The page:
Wednesday, July 6, 2022

Red Flag Laws Work So Well!

 7/5/22 Reuters:

HIGHLAND PARK, Ill., July 5 (Reuters) - The man charged with killing seven people at a Chicago-area July Fourth parade slipped past the safeguards of an Illinois "red flag" law designed to prevent people deemed to have violent tendencies from getting guns, officials revealed on Tuesday....

Sergeant Chris Covelli of the Lake County Sheriff's Office said earlier in the day that Crimo had legally purchased a total of five guns, including the suspected murder weapon, despite having come to law enforcement's attention twice for behavior suggesting he might harm himself or others.

The first instance was an April 2019 emergency-911 call reporting Crimo had attempted suicide, followed in September of that year by a police visit regarding alleged threats "to kill everyone" that he had directed at family members, Covelli said....

According to Covelli, police responding to the second incident seized a collection of 16 knives, a dagger and a sword from Crimo's home in Highland Park, Illinois, the Chicago suburb where the shooting occurred on Monday. But no arrest was made as authorities at the time lacked probable cause to take him into custody, the sheriff's sergeant said.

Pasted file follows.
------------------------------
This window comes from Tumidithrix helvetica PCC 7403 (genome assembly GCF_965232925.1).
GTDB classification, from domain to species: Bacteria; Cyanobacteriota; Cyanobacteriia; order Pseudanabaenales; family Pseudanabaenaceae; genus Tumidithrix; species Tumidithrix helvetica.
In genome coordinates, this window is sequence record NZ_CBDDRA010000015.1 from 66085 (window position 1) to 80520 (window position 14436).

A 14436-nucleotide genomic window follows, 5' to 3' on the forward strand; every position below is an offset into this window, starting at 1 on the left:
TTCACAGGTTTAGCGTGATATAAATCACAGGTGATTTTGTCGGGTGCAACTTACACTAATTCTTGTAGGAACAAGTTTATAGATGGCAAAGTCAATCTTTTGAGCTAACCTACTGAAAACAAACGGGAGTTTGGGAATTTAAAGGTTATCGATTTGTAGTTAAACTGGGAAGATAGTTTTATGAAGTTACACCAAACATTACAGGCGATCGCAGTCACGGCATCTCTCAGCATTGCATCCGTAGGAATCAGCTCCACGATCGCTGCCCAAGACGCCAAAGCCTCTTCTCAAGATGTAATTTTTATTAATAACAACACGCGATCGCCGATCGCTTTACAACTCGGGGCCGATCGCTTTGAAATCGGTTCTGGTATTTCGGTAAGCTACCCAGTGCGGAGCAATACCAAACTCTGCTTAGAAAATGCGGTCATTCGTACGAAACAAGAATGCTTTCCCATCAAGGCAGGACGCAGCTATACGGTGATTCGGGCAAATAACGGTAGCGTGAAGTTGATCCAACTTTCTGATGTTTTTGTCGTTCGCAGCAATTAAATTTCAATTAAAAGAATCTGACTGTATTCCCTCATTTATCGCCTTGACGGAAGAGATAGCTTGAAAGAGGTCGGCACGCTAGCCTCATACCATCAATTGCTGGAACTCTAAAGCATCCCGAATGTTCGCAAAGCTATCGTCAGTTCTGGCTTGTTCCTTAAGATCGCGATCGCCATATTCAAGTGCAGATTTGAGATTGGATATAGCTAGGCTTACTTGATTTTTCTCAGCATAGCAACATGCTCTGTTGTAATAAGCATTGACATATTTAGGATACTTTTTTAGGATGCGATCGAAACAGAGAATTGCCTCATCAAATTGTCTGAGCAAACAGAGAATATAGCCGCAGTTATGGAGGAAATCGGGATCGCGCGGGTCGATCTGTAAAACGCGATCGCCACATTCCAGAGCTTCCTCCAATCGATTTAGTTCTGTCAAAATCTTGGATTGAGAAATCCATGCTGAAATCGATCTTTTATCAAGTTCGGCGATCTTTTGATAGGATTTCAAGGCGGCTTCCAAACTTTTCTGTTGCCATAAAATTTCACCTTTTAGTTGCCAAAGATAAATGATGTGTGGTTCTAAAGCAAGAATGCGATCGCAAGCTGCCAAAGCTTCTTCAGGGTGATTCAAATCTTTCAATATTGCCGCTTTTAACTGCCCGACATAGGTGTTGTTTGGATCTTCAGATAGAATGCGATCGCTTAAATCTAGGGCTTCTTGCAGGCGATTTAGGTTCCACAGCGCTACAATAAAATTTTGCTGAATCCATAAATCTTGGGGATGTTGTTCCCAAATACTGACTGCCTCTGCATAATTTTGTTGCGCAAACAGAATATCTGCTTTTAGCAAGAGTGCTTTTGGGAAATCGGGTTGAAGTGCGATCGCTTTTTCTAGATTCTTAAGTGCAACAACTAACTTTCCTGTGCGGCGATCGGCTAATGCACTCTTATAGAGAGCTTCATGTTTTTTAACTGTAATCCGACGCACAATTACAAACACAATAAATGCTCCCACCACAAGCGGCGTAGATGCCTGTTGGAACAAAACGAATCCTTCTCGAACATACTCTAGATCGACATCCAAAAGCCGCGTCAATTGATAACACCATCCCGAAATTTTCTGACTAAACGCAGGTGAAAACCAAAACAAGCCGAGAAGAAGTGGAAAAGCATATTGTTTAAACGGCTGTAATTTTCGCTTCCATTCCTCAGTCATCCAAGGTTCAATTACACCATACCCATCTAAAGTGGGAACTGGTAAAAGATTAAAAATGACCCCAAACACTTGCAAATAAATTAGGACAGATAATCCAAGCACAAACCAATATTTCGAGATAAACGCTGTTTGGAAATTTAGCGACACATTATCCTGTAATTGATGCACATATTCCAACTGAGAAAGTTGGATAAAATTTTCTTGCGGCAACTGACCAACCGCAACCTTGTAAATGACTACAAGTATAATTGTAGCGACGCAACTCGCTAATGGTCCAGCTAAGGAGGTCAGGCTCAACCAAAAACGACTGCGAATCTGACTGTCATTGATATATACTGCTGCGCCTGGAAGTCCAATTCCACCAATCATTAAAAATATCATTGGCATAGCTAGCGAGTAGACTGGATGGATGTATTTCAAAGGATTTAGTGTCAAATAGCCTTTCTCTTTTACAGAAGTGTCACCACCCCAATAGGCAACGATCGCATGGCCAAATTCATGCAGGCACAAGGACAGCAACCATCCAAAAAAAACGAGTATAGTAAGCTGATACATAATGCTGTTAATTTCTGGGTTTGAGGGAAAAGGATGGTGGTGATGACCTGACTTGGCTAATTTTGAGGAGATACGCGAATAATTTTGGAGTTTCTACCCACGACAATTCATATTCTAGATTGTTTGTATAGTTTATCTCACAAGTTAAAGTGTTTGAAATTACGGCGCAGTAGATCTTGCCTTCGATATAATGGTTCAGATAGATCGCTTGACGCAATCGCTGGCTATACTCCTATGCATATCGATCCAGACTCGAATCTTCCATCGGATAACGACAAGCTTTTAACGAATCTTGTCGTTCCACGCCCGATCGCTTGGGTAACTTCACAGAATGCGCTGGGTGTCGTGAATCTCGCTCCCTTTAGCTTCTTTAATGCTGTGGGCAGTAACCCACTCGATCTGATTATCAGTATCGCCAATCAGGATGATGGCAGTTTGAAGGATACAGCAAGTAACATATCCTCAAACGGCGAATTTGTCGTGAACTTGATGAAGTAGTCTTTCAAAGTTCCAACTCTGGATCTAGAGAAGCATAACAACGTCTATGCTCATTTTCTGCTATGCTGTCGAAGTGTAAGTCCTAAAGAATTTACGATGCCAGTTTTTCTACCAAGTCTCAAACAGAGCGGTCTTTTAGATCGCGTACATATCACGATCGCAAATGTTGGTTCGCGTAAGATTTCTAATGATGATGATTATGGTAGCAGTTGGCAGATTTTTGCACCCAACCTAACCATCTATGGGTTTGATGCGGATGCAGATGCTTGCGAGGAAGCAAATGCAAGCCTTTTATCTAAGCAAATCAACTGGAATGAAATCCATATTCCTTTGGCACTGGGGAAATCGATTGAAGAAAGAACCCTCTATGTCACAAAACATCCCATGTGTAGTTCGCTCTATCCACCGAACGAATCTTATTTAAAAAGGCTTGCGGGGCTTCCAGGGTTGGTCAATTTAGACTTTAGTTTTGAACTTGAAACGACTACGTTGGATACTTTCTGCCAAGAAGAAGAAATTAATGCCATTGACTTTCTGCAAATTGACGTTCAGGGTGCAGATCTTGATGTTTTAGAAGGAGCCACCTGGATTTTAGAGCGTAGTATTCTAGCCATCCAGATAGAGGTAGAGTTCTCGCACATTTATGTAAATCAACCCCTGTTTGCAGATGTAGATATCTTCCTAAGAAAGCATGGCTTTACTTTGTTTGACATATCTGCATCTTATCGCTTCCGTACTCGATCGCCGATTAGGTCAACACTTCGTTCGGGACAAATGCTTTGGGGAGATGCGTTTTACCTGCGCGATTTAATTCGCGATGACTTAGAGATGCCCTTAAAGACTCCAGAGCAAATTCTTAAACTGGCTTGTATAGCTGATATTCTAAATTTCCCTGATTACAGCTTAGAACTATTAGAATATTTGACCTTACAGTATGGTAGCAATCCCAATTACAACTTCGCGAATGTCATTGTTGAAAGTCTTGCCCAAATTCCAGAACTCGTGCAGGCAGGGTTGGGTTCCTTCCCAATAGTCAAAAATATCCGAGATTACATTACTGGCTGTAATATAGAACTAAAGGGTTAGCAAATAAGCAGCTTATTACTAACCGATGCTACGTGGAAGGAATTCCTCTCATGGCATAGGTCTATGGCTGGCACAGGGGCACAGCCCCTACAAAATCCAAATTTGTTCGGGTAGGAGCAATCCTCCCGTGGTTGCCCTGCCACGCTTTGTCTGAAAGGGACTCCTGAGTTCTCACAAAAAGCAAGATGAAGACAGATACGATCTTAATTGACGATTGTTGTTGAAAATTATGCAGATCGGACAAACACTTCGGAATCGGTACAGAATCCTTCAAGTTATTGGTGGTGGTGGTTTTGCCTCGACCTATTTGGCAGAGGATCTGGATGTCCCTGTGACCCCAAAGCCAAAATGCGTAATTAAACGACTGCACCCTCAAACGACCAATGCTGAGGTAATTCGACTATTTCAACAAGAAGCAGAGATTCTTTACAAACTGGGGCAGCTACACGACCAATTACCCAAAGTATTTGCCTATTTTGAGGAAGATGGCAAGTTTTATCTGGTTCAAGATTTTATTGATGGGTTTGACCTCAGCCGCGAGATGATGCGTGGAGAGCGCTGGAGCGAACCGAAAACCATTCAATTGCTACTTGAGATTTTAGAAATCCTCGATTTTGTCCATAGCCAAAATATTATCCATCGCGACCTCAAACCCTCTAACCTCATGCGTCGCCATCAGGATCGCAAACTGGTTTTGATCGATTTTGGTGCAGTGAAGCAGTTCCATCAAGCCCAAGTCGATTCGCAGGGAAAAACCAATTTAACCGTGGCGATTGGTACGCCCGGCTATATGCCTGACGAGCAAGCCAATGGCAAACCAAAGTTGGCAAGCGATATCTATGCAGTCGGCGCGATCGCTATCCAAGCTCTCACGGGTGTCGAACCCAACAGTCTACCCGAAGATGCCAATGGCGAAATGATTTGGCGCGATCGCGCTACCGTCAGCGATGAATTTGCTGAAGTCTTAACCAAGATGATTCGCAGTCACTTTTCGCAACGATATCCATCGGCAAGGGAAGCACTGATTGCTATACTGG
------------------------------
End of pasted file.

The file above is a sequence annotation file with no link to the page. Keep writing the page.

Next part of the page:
"There were no complaints that were signed by any of the victims," Covelli explained....

Later on Tuesday came a separate statement from the Illinois State Police recounting that the agency had received a report from Highland Park Police declaring Crimo a "clear and present danger" after the alleged threats against relatives in September 2019.

At the time, however, Crimo did not possess a state "firearm owners identification (FOID)" card that could be revoked or a pending FOID application to deny. So state police involvement in the matter was closed, the agency said....

Three months later, at age 19, Crimo applied for his first FOID card, under his father's sponsorship. But because no firearm restraining order or other court action against Crimo had ever been sought, "there was insufficient basis to establish a clear and present danger and deny the FOID application," state police said.

Crimo passed four background checks in the purchase of his guns, all of them conducted in 2020 and 2021, well after the 2019 incidents that drew police attention, according to the state police.

Are you worried red flag laws might be used to disarm law-abiding people?  I wouldn't. 


  1. Ann Coulter has a modest proposal: "One gun control law I think we could all get behind is no guns for anyone with a face or neck tattoo."

    On a more serious note, Scott Johnson of Powerline tried to follow up on a report that Crimo entered a Chabad synagogue earlier this year.

  2. I think this actually illustrates the issue with red flag laws. They are supposedly enacted with the goal of restricting access to firearms for mentally unstable individuals, but they are almost never used for that purpose. Instead, they form yet another tool in the hands of state actors to restrict the rights of those deemed dangerous for political reasons. I haven't seen that happen yet, but I do not trust the state and expect power to be abused. If they are not going to be used for their stated purpose, consistent with due process, why keep them on the books with the potential for abuse?

    1. We have adequate laws already; the Bipartisan bill just puts some teeth into due process for those laws.